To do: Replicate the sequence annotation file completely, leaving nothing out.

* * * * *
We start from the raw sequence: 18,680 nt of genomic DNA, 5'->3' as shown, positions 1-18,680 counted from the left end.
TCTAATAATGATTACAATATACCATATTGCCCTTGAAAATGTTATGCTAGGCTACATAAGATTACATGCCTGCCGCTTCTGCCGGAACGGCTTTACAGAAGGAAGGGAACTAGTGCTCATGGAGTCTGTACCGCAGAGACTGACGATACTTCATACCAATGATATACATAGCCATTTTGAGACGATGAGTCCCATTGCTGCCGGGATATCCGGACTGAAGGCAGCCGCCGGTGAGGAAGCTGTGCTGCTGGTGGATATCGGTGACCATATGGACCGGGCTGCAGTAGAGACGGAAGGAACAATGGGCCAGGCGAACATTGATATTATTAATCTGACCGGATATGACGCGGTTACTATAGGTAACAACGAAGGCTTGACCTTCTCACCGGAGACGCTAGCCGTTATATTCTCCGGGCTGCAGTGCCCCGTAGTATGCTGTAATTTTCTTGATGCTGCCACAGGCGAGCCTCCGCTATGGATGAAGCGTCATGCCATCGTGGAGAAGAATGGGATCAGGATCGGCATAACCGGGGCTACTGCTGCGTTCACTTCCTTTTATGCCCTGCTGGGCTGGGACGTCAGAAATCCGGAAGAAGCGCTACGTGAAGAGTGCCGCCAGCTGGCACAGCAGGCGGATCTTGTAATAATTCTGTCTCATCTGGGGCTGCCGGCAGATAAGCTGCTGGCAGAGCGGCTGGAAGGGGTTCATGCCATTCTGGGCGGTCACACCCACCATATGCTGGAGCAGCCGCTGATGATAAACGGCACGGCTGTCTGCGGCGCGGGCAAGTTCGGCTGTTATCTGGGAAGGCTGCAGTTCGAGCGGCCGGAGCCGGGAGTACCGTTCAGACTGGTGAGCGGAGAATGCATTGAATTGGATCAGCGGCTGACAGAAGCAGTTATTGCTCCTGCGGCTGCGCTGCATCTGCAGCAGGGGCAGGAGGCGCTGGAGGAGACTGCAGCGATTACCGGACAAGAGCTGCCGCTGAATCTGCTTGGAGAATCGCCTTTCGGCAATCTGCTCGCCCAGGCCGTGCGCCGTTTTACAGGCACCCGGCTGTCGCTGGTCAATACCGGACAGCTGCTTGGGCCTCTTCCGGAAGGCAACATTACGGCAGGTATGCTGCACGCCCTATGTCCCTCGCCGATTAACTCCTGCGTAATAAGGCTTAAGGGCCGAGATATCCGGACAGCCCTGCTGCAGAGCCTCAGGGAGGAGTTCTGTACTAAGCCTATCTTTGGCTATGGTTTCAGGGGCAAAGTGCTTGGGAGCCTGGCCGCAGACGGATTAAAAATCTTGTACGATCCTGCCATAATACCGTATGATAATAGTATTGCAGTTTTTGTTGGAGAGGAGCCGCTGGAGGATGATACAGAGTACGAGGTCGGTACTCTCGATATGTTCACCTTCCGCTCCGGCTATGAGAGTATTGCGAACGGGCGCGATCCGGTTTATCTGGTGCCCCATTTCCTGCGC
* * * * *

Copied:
We start from the raw sequence: 18,680 nt of genomic DNA, 5'->3' as shown, positions 1-18,680 counted from the left end.
TCTAATAATGATTACAATATACCATATTGCCCTTGAAAATGTTATGCTAGGCTACATAAGATTACATGCCTGCCGCTTCTGCCGGAACGGCTTTACAGAAGGAAGGGAACTAGTGCTCATGGAGTCTGTACCGCAGAGACTGACGATACTTCATACCAATGATATACATAGCCATTTTGAGACGATGAGTCCCATTGCTGCCGGGATATCCGGACTGAAGGCAGCCGCCGGTGAGGAAGCTGTGCTGCTGGTGGATATCGGTGACCATATGGACCGGGCTGCAGTAGAGACGGAAGGAACAATGGGCCAGGCGAACATTGATATTATTAATCTGACCGGATATGACGCGGTTACTATAGGTAACAACGAAGGCTTGACCTTCTCACCGGAGACGCTAGCCGTTATATTCTCCGGGCTGCAGTGCCCCGTAGTATGCTGTAATTTTCTTGATGCTGCCACAGGCGAGCCTCCGCTATGGATGAAGCGTCATGCCATCGTGGAGAAGAATGGGATCAGGATCGGCATAACCGGGGCTACTGCTGCGTTCACTTCCTTTTATGCCCTGCTGGGCTGGGACGTCAGAAATCCGGAAGAAGCGCTACGTGAAGAGTGCCGCCAGCTGGCACAGCAGGCGGATCTTGTAATAATTCTGTCTCATCTGGGGCTGCCGGCAGATAAGCTGCTGGCAGAGCGGCTGGAAGGGGTTCATGCCATTCTGGGCGGTCACACCCACCATATGCTGGAGCAGCCGCTGATGATAAACGGCACGGCTGTCTGCGGCGCGGGCAAGTTCGGCTGTTATCTGGGAAGGCTGCAGTTCGAGCGGCCGGAGCCGGGAGTACCGTTCAGACTGGTGAGCGGAGAATGCATTGAATTGGATCAGCGGCTGACAGAAGCAGTTATTGCTCCTGCGGCTGCGCTGCATCTGCAGCAGGGGCAGGAGGCGCTGGAGGAGACTGCAGCGATTACCGGACAAGAGCTGCCGCTGAATCTGCTTGGAGAATCGCCTTTCGGCAATCTGCTCGCCCAGGCCGTGCGCCGTTTTACAGGCACCCGGCTGTCGCTGGTCAATACCGGACAGCTGCTTGGGCCTCTTCCGGAAGGCAACATTACGGCAGGTATGCTGCACGCCCTATGTCCCTCGCCGATTAACTCCTGCGTAATAAGGCTTAAGGGCCGAGATATCCGGACAGCCCTGCTGCAGAGCCTCAGGGAGGAGTTCTGTACTAAGCCTATCTTTGGCTATGGTTTCAGGGGCAAAGTGCTTGGGAGCCTGGCCGCAGACGGATTAAAAATCTTGTACGATCCTGCCATAATACCGTATGATAATAGTATTGCAGTTTTTGTTGGAGAGGAGCCGCTGGAGGATGATACAGAGTACGAGGTCGGTACTCTCGATATGTTCACCTTCCGCTCCGGCTATGAGAGTATTGCGAACGGGCGCGATCCGGTTTATCTGGTGCCCCATTTCCTGCGC